May 7, 2018 | Volunteer & Awards
U of T students, faculty and staff honoured with Awards of Excellence
By Geoffrey Vendeville
Aisha Ahmad, an assistant professor of political science at U of T Scarborough, accepts the Northrop Frye Award for faculty (photo by Gustavo Toledo Photography)
The University of Toronto is known as one of the world's best public universities and the top-ranked in Canada.
Its success is due to the individuals who work, study and do research here. Last week, the U of T community came together at the Rotman School of Management to celebrate students, faculty and staff.
U of T President Meric Gertler, Chancellor Michael Wilson and U of T Alumni Association President Scott MacKendrick presented the annual Awards of Excellence to outstanding members of the U of T community.
“I'm sure you all know that the University of Toronto consistently ranks among the world’s top universities,” President Gertler said. “It is a testament to the brilliant research and teaching that's happening every day on all three of our campuses.
“The faculty members we honour have enhanced the student experience, influenced public policy and promoted human rights, among many other contributions," he said. “The staff members receiving awards tonight have spearheaded innovation in fields ranging from mental health to finance, and all of them stand out as mentors or role models for their colleagues. And, of course, our student honourees have combined exceptional academic performance with co-curricular leadership on campus and well beyond. So if ever we wonder how we will meet and brave the global challenges of our time, we need only look to them for inspiration.”
This year's award winners included Aisha Ahmad, an assistant professor in the department of political science at U of T Scarborough who is an expert on political Islam and international security; Robert Vipond, a professor of political science and author of a new book exploring the themes of diversity and community through the story of a Toronto elementary school; and Jason Foster, an associate professor, teaching stream, and creator of the Faculty of Applied Science & Engineering's Praxis courses, which involve students in civic-design projects.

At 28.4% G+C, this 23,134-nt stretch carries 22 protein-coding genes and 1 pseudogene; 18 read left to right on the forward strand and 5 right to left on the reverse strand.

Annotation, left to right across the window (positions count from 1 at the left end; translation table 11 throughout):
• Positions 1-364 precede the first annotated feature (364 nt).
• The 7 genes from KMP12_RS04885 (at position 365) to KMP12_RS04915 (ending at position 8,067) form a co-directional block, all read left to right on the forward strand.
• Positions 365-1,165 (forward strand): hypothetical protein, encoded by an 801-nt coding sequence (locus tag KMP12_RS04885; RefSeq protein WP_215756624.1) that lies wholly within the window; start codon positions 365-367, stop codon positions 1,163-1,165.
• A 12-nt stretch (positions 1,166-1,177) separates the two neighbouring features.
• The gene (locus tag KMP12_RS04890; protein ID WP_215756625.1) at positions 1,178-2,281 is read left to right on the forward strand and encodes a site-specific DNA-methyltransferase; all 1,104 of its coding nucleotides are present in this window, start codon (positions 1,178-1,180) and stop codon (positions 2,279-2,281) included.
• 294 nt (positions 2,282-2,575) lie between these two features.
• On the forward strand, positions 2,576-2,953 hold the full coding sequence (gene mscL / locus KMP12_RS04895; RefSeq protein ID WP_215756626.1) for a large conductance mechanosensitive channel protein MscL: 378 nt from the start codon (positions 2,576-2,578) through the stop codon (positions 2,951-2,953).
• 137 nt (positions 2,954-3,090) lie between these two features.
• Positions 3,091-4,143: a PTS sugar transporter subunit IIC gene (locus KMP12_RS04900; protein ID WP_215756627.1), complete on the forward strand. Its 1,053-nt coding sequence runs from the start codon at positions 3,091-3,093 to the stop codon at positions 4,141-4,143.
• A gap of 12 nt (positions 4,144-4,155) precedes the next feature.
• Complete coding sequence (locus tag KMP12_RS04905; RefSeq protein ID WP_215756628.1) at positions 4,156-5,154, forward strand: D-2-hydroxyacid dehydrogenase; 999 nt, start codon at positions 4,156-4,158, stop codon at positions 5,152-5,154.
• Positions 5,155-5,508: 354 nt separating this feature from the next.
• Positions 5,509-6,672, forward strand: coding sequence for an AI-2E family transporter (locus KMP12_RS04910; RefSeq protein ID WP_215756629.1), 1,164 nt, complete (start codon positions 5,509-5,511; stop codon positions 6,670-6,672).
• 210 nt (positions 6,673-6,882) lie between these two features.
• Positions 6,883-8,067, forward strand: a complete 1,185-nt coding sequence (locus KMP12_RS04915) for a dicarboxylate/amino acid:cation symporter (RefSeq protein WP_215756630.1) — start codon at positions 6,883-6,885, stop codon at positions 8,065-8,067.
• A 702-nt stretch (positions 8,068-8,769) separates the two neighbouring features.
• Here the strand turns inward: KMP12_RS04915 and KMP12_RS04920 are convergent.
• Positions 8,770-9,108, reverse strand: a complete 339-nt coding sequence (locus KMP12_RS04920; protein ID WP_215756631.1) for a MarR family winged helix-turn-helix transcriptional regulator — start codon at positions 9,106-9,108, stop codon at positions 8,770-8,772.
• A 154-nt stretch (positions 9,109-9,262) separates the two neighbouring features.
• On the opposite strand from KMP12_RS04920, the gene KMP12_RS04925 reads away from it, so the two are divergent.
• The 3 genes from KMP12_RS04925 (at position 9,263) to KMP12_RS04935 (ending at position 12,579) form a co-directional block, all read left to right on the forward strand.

U of T News chatted with three award recipients before the ceremony about their work and contributions to the university.
Double major in international relations and Near and Middle Eastern civilizations
“In first year I was in the Trinity One program and I wrote a paper on the radicalization of women, particularly by the Islamic State. That kick-started my interested in terrorism, specifically, and counter-radicalization. I chose the major in Near and Middle Eastern Civilizations because of that, so I'm learning Arabic. I'll be going on to King's College in London to take terrorism studies.”
Registered nurse and PhD student in nursing science with collaborative specialization in bioethics
“I have a strong passion for the population I work with, which is cardiovascular patients, and an interest in ethics and end-of-life care specifically. That was kind of my focus and the more I learned about the research in that area, the more it interested me.
"I was always interested in health care generally. The first year of nursing at McGill, where I did my undergrad, is basic science courses. I was still figuring out what I wanted to do, but I was in the nursing program. I really wanted to work with people. As soon as I started my second year and we started nursing courses about health and illness and relationships, I loved it. I knew then I was in the right place.”
Assistant professor in the department of political science at U of T Scarborough
“The Northrop Frye Award, of all the Awards of Excellence at the University of Toronto, is a celebration of all the outstanding students that we have, and the privilege that we have to invite them into the research process at a very high level.
"I'm honoured to have been nominated not only by faculty, but also by outstanding students who have been instrumental in making my research not only of service to the community, but cutting edge in the field that I study. It's not every university that has this calibre of students, ones that bring a global perspective to the challenges that we face. In the field of international security, we need students who can bring a global lens to problems.”